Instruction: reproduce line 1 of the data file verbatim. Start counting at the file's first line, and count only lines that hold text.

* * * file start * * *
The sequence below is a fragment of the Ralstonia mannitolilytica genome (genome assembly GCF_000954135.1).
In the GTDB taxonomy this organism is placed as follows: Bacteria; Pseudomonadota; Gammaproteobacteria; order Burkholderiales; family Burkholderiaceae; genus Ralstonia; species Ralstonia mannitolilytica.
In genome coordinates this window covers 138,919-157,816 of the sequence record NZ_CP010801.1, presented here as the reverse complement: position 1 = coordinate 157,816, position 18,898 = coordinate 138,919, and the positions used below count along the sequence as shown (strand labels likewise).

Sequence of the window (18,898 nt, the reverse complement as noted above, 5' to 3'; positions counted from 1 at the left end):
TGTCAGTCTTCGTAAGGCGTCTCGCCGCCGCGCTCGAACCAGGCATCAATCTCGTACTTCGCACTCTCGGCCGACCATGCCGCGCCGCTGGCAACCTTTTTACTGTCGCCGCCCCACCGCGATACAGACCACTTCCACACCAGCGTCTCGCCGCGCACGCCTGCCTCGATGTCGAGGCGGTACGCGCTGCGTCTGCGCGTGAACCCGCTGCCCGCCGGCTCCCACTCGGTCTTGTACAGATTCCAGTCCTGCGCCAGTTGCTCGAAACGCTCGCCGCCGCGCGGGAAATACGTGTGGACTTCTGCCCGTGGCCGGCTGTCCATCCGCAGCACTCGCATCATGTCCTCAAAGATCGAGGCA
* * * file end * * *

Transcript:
The sequence below is a fragment of the Ralstonia mannitolilytica genome (genome assembly GCF_000954135.1).